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American Red Cross
Disaster Relief Services

Disaster Services
About Disaster Services

Each year, the American Red Cross responds to more than 66,000 disasters -- home fires, hurricanes, floods, tornadoes, earthquakes, hazardous material spills, explosions and other natural and man-made disasters.  And the number of disasters has increased steadily over the past five years.

Thought not a government agency, the American Red Cross authority to perform disaster services was formalized when the Red Cross was chartered by Congress in 1900 to mitigate the suffering caused by disasters.  The organization's prompt action is clearly expected by the public.

Red Cross chapters also work in their communities to help the public prepare for and cope  with disasters.  The Red Cross provides information to help people plan and prepare for specific types of disasters, prevent injuries, save lives and reduce the loss of property.

Red Cross disaster relief focuses on meeting the immediate emergency  needs of the people affected by disaster.  The core of Red Cross disaster relief activities is the assistance given to individuals and families affected by disaster.  This assistance enables victims of disasters to resume living independently by providing the means to pay for what theyroviding the means to pay for what they need most, such as groceries, new clothing, temporary housing, emergency home repairs, transportation, basic household items, medicines and occupational tools.  In addition, we handle inquires from concerned family members outside of the disaster area and help those affected by disaster to find other available resources.  The Red Cross also helps those in need of long-term recovery assistance when all other resources, such as insurance benefits and government assistance, are not available or are inadequate to complete the recovery process.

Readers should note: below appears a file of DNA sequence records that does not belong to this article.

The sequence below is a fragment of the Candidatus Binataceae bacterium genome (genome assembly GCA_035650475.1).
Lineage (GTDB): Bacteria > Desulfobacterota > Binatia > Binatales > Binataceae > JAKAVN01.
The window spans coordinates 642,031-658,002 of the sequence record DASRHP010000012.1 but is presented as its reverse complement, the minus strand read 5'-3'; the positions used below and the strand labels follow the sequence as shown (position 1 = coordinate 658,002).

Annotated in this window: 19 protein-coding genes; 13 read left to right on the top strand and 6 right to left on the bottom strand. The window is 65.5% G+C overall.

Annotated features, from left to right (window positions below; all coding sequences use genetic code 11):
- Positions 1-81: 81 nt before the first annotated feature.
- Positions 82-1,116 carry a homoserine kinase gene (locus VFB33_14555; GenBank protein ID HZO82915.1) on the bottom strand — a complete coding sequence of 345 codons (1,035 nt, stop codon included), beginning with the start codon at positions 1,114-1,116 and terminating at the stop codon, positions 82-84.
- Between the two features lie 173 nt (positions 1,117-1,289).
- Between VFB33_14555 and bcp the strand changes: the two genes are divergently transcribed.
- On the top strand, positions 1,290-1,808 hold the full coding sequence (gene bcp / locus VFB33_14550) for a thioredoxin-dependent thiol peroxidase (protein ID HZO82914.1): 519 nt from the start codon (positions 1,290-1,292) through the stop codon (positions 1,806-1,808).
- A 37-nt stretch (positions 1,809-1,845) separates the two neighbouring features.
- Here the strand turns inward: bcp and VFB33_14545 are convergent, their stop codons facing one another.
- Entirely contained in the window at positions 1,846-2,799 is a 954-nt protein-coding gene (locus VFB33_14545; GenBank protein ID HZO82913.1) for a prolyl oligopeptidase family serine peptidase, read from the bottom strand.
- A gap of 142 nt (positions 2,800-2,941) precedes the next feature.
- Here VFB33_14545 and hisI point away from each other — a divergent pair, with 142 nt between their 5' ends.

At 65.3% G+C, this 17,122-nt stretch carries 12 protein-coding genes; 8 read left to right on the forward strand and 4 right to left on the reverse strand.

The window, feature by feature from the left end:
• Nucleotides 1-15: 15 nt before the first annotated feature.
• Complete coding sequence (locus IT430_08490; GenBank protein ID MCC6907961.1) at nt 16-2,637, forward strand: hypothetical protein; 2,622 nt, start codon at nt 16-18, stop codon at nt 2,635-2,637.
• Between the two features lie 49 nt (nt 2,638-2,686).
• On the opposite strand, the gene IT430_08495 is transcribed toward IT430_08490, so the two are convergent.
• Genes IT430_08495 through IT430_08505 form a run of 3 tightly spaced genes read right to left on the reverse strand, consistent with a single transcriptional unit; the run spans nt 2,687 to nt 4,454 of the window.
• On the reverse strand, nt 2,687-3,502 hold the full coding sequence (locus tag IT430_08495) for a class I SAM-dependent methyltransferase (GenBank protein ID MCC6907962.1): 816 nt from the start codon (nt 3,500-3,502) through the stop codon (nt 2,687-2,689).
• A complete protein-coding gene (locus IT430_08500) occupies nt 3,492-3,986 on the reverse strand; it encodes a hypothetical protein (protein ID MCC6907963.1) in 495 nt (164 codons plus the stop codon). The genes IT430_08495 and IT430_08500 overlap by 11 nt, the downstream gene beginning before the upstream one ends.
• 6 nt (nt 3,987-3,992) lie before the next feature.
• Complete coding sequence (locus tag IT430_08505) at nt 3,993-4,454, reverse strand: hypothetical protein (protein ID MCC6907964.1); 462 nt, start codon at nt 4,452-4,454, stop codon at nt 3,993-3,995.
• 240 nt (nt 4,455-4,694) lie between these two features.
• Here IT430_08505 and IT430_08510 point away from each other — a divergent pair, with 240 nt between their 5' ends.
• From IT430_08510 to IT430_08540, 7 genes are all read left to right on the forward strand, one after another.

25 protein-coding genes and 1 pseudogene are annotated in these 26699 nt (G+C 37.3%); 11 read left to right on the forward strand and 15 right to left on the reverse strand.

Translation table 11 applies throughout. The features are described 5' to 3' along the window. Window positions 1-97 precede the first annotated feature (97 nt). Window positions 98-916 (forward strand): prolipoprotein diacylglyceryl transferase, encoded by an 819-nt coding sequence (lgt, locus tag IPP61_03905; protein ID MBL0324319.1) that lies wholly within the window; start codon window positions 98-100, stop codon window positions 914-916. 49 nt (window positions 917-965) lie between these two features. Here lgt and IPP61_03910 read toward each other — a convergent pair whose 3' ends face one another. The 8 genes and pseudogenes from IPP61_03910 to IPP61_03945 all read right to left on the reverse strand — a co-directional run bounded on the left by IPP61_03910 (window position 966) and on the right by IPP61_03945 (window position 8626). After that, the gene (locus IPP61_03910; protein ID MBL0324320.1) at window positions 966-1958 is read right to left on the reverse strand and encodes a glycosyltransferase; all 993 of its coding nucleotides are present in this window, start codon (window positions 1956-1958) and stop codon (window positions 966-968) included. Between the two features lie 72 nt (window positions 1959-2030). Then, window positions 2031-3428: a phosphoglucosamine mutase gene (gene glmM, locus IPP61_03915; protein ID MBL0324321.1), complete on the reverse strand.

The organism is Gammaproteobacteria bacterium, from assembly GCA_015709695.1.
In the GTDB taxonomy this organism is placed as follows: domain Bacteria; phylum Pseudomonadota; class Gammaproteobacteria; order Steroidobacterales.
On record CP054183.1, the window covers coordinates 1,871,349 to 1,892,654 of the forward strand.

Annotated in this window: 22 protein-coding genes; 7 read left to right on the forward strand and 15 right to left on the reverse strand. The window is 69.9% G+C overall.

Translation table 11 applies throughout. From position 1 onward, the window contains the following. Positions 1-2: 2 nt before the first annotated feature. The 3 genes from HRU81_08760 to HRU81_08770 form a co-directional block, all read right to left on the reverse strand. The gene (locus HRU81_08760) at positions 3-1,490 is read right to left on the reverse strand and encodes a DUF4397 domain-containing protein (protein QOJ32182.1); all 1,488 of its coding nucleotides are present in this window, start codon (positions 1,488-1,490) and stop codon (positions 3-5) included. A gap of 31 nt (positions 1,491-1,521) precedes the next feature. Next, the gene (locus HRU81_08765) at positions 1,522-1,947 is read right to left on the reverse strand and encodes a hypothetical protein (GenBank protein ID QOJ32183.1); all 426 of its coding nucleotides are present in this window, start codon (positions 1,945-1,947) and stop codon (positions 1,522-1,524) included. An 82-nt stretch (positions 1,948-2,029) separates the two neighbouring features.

All assistance is given on an individual basis and is based on the verified disaster-related needs.  All Red Cross disaster relief assistance is provided free of charge as a gift from the American people.  It is made possible by generous contributions of people's time, money and skills.

News of Interest

Tornado season is year-round in our area. Historically, spring & winter are very active times of year for the American Red Cross because of tornadoes. We not only help people after they have been affected by a disaster, we try to help them prepare for it well in advance. Since tornadoes are such a constant threat to our area, there are some dangerous myths about tornadoes that the American Red Cross would like to set straight:

       Myth # 1:   I should open a window if a tornado is coming.
       Fact:  Research has shown that buildings do not explode from the low air pressure of a tornado, so opening windows is unnecessary.   In fact, opening windows increases the chance of high winds entering and causing damage in your home and exposing you to injury.

        Myth #2:    I can outdrive a tornado.
        Fact:   You can't. A tornado can pick up cars and toss them about like toys. If you are in a car and a tornado is coming, get  out and go to a  substantial building. If none is available, lie flat in a ditch anilable, lie flat in a ditch and cover your head.

    For more information on Preparing Your Family For a Disaster, click here.

Being safe in a disaster is all about being prepared. For more information on preparing your family for a disaster, visit our Safety Tips section, or call us at (318) 865-9545.